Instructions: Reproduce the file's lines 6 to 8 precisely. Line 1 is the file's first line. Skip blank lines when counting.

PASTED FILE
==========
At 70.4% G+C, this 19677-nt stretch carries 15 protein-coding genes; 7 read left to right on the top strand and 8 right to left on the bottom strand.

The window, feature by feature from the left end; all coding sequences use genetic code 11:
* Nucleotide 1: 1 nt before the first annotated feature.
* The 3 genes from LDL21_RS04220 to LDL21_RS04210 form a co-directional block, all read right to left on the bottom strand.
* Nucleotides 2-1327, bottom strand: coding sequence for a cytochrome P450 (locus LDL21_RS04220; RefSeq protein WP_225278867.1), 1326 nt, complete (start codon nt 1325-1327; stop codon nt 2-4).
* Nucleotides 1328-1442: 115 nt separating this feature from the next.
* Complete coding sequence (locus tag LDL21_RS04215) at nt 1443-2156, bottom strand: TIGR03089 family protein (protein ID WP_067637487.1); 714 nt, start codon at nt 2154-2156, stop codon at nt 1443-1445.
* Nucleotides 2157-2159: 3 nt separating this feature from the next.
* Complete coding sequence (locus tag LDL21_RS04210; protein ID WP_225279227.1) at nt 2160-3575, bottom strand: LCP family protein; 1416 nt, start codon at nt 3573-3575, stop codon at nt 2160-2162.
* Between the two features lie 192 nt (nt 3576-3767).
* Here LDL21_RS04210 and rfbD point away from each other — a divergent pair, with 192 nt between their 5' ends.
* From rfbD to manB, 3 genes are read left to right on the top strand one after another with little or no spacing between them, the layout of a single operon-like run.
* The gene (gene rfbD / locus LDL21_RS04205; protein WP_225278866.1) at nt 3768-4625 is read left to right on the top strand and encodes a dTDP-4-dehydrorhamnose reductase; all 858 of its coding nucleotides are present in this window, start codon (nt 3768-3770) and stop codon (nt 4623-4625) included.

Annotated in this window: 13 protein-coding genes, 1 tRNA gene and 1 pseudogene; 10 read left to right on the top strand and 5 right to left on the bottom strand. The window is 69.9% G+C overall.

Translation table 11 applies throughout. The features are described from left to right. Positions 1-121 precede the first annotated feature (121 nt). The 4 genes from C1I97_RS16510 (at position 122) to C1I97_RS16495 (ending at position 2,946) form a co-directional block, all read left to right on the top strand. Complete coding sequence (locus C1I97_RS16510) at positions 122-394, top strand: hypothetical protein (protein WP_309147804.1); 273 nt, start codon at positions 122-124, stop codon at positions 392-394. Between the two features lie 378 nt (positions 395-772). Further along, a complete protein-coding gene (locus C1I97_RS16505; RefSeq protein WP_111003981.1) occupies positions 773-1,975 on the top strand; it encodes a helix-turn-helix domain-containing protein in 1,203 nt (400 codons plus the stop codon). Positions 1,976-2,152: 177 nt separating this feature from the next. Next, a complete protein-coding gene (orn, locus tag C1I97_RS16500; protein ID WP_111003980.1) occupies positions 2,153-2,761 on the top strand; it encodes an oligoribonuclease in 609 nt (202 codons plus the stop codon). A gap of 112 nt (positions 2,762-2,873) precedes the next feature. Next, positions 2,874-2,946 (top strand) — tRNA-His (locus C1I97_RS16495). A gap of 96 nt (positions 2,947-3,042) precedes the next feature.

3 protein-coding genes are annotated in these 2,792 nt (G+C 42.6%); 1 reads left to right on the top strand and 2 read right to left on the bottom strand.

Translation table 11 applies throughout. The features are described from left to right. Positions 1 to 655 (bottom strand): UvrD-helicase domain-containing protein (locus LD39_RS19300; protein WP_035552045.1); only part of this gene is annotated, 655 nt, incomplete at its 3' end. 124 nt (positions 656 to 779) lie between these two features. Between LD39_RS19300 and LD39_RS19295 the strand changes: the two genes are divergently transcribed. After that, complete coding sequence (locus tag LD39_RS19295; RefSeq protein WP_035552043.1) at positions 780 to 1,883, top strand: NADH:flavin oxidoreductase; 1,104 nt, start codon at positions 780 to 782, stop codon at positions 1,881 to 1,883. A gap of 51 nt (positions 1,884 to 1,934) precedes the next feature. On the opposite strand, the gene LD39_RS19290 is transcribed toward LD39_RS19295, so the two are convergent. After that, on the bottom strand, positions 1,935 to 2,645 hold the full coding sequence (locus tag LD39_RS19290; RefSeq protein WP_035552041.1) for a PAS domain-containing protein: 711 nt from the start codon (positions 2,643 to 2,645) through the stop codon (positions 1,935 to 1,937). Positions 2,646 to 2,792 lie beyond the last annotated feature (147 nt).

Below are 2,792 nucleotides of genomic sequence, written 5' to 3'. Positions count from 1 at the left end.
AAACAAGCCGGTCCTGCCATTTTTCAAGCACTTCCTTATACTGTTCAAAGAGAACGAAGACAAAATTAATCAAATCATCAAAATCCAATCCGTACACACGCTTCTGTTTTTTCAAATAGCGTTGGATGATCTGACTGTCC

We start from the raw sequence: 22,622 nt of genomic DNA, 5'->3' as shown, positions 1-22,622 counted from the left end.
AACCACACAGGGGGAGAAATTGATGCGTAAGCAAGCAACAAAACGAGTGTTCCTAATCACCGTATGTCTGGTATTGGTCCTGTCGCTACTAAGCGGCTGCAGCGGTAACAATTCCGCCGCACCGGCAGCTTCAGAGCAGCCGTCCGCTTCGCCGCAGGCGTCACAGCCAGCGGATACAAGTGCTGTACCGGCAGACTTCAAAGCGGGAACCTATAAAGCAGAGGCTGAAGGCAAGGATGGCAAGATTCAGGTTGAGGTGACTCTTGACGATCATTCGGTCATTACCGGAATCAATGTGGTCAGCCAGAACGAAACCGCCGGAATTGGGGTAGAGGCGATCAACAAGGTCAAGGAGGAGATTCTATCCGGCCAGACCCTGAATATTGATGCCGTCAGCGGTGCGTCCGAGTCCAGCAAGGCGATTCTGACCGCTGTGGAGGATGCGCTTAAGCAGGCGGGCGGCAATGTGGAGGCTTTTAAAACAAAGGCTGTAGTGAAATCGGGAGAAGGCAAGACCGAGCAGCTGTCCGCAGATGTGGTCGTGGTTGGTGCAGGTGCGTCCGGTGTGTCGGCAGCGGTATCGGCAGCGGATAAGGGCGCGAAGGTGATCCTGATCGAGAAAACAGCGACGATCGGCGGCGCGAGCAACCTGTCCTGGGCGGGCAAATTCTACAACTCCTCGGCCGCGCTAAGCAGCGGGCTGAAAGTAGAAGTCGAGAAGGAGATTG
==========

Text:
* Nucleotides 1328-1442: 115 nt separating this feature from the next.
* Complete coding sequence (locus tag LDL21_RS04215) at nt 1443-2156, bottom strand: TIGR03089 family protein (protein ID WP_067637487.1); 714 nt, start codon at nt 2154-2156, stop codon at nt 1443-1445.
* Nucleotides 2157-2159: 3 nt separating this feature from the next.